DA: Drug Reform Could Solve Gov. Jerry Brown's Prison Problem

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The scurrying in Sacramento this week -- as legislators scramble to meet today's deadline to pass legislation this year -- included horse-trading over California's prison crowding.

The state is under federal court order to reduce its prison population and notorious overcrowding, and must find another place for 9,600 people currently behind bars by the end of the year.

Gov. Jerry Brown's proposal was to ship them out-of-state or to private prisons. A "compromise," cobbled together with state President Pro Tem Darrell Steinberg, is to beg for an extension -- and then spend $315 million on private and out-of-state prisons if the court rejects the extension.

But there is a third way, according to San Francisco's District Attorney George Gascón: Drug reform.

Specifically, he says, reducing sentences of people in prison solely for drug possession could get California much closer to cutting its prison population.

For starters, Gascón has issue with the 9,600 number being thrown about. "Soft-on-crime" legislators seeking to spook constituencies talk about releasing 10,000 hardened criminals onto suburban streets. Turns out that the state's already halfway there, the DA points out in his op-ed last week in the Sacramento Bee.

California is on track to meet the court order by the end of the year. According to court records, the California Department of Corrections and Rehabilitation has already reduced the number of inmates in California's prisons by 4,819 by placing offenders in fire camps and out-of-state prisons. To comply with the court order, the state need only reduce the prison population by another 4,817 inmates by Dec. 31.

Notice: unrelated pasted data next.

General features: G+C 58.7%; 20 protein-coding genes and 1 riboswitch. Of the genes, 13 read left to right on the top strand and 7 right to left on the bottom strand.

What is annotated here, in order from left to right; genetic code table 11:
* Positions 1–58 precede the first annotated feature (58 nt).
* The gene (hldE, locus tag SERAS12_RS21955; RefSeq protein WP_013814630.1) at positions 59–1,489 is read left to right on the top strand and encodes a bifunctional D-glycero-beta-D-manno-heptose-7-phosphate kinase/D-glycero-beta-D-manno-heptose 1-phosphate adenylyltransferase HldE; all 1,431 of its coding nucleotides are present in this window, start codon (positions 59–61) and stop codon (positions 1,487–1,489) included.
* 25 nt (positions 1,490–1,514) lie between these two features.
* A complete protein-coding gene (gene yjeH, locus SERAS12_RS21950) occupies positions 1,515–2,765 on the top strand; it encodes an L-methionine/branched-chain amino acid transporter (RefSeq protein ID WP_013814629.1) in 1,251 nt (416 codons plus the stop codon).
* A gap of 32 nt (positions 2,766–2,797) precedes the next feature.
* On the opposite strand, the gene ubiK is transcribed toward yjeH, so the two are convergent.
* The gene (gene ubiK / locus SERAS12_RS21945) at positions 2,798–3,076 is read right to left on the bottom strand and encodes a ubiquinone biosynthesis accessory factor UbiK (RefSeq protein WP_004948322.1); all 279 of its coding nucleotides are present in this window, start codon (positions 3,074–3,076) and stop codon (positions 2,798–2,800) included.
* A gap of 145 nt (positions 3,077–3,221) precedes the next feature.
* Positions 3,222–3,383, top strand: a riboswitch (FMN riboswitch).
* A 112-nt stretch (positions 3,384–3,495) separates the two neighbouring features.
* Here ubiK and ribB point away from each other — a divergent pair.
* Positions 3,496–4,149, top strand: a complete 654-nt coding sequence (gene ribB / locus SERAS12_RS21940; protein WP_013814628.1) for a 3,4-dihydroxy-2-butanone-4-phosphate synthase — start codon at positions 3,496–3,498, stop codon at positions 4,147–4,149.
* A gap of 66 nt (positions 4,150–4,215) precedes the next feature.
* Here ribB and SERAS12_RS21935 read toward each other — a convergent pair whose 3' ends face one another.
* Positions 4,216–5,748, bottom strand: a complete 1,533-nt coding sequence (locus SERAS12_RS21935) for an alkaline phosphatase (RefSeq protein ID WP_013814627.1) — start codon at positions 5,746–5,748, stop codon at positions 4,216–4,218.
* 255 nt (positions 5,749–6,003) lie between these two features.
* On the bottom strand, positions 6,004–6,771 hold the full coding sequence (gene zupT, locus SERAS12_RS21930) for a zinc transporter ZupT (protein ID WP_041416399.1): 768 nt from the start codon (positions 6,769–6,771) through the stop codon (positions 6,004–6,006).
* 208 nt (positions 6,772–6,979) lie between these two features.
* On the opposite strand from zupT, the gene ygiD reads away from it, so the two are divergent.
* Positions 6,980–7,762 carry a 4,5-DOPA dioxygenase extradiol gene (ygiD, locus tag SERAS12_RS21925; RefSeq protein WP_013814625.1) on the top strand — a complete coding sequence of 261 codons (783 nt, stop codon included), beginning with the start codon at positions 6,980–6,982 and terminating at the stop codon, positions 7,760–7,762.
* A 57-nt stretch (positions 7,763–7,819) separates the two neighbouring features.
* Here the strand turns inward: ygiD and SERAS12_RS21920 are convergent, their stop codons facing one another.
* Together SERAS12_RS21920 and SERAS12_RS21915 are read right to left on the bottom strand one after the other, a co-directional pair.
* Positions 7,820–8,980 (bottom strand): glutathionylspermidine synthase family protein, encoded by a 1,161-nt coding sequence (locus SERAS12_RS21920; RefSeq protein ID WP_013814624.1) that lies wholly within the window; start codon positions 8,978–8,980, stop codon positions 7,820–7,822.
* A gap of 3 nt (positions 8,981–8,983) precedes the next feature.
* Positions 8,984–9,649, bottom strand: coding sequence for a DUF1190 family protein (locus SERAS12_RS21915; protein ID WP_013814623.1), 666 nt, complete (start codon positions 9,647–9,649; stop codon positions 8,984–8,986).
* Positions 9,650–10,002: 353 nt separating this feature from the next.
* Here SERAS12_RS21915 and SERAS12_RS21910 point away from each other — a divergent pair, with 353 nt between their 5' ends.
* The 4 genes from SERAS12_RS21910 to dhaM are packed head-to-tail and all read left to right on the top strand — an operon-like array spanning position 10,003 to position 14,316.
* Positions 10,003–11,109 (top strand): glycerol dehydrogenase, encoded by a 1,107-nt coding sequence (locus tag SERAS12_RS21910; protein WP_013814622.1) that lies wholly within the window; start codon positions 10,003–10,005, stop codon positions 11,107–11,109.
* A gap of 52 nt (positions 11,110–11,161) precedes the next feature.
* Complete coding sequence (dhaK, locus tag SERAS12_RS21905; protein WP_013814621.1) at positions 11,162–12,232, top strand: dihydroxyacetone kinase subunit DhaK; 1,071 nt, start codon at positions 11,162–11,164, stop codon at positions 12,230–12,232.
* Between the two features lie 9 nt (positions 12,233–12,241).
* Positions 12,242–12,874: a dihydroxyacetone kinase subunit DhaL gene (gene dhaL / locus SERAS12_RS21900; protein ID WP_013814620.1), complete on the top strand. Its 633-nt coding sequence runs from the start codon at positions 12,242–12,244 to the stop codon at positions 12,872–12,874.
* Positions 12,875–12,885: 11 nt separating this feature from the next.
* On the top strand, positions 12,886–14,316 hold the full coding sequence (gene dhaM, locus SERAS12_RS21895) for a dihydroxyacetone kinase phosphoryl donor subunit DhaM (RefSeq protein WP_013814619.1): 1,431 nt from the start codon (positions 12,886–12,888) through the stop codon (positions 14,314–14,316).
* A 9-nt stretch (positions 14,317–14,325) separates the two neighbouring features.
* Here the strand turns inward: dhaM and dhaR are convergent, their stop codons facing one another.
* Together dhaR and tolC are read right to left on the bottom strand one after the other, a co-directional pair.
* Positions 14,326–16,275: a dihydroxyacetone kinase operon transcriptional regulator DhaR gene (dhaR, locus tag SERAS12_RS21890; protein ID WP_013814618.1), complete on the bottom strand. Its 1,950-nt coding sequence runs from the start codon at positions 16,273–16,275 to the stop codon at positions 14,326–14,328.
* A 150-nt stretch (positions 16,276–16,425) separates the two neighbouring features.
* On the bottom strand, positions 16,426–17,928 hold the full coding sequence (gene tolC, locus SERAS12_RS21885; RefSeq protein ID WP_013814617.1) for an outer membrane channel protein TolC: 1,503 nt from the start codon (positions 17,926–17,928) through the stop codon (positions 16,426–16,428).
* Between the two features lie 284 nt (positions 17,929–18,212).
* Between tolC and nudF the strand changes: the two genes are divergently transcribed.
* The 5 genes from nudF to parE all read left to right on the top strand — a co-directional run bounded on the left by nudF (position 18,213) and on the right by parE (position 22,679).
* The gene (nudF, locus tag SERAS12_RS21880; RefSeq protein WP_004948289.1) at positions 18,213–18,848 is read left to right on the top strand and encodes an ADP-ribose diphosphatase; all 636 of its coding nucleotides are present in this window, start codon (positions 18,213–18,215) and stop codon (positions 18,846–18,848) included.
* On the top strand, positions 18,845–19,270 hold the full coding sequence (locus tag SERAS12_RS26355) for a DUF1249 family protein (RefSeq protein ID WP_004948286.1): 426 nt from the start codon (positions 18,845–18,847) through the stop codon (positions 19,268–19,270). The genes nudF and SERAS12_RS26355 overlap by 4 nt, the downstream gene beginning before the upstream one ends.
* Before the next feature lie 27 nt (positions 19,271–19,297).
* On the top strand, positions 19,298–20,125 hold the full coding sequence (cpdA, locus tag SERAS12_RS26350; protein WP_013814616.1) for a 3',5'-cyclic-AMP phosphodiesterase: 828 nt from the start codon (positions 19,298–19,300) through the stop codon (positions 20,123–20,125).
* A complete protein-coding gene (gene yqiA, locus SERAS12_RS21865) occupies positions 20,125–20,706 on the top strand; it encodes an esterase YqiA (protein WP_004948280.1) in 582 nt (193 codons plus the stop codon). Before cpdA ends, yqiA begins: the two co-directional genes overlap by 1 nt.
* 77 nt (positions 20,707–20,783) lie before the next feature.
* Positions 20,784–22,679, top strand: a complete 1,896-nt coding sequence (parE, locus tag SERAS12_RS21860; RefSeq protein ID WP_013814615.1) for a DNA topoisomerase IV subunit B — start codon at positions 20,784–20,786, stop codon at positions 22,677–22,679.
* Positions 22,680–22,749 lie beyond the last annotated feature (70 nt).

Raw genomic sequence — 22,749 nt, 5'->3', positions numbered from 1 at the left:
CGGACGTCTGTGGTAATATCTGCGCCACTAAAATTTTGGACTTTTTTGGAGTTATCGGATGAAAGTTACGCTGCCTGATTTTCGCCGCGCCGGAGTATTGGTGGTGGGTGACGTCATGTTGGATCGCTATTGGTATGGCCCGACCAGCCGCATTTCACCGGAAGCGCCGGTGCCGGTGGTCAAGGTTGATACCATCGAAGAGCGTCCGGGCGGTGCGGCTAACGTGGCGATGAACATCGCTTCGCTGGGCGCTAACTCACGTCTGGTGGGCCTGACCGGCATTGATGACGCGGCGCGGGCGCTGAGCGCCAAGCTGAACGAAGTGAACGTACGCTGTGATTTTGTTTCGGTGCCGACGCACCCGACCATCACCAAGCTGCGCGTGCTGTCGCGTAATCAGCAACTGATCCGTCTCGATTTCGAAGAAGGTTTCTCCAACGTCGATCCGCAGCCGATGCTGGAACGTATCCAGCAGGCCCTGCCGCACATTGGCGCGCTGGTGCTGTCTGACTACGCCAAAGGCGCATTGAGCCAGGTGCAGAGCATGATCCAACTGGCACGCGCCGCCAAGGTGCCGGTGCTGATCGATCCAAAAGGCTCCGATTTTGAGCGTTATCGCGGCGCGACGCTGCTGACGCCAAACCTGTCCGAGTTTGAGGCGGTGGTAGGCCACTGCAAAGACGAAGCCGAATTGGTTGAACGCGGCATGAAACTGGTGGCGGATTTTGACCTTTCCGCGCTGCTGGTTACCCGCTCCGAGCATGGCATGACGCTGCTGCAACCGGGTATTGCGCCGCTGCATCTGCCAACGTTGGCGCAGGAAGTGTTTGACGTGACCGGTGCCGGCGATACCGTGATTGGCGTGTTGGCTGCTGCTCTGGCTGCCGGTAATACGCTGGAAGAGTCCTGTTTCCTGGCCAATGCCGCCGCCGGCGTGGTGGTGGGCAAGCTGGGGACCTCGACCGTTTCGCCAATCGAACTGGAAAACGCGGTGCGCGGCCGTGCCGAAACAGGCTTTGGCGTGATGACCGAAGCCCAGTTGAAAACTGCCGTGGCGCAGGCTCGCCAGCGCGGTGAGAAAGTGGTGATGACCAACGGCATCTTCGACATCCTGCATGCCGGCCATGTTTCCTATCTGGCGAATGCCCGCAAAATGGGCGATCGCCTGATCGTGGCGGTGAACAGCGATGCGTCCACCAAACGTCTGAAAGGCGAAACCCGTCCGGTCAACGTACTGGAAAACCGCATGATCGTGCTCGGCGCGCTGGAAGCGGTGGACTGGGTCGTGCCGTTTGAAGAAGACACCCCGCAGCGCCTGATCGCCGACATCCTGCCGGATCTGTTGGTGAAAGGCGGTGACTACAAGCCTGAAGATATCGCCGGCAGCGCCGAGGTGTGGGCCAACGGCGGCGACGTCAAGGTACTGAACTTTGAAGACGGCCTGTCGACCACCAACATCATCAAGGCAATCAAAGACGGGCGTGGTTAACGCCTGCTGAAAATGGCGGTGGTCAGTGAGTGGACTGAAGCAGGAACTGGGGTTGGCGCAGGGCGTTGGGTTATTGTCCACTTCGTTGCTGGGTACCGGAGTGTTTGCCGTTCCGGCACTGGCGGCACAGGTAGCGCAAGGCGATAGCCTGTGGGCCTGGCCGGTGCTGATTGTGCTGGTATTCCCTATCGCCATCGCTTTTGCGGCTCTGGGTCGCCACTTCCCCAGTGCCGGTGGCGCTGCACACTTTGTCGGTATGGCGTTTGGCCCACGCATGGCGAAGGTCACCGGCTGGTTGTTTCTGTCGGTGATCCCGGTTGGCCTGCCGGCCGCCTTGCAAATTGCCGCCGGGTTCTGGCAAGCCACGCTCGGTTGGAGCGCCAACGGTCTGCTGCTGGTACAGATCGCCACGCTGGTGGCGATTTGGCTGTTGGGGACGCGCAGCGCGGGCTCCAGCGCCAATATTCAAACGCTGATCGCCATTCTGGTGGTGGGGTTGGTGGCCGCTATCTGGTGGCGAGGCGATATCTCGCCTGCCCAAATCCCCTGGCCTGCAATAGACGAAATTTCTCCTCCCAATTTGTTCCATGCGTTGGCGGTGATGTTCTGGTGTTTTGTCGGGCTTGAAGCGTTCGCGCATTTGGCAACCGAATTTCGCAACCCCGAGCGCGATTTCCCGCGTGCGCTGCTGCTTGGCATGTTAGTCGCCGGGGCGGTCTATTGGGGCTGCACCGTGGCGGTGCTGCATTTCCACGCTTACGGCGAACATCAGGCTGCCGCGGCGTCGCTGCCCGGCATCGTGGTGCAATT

Assuming that the always-fluctuating levels of prisoners handled by the California Department of Corrections and Rehabilitation hasn't changed too much, this would mean the state would only be 700 inmates away from hitting that goal if drug sentencing reform were enacted.

There are 4,100 inmates in state prisons for simple drug possession. If those felonies were reduced to misdemeanors, three-year prison terms would be reduced to one-year prison terms, Gascón said in his newsletter this week. And if they were all released from prison (perhaps given to county jail, as they were supposed to have been during realignment)? Problem solved.

Not only that, but keeping those drug users in prison costs the state $210 million annually. If they were released and that money was saved, then that's a big step toward the overcrowding reduction goal -- and a big way to pay for the rest of it.

This is drug possession, not anything more serious. People charged with trafficking or distribution for sale will still be in trouble, a Gascón spokeswoman said.

Not that it's going to make California prisons like staying at the Hilton, or even a dishonest Airbnb: the court order is to reduce state prisons to a cozy 135 percent of capacity. So even if the state does ship its inmates to Texas, Gascón might be onto something.

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Maria Nelson
Maria Nelson

Of course it is. Drug addicts need rehabilitation, not prison. Prison is for criminals

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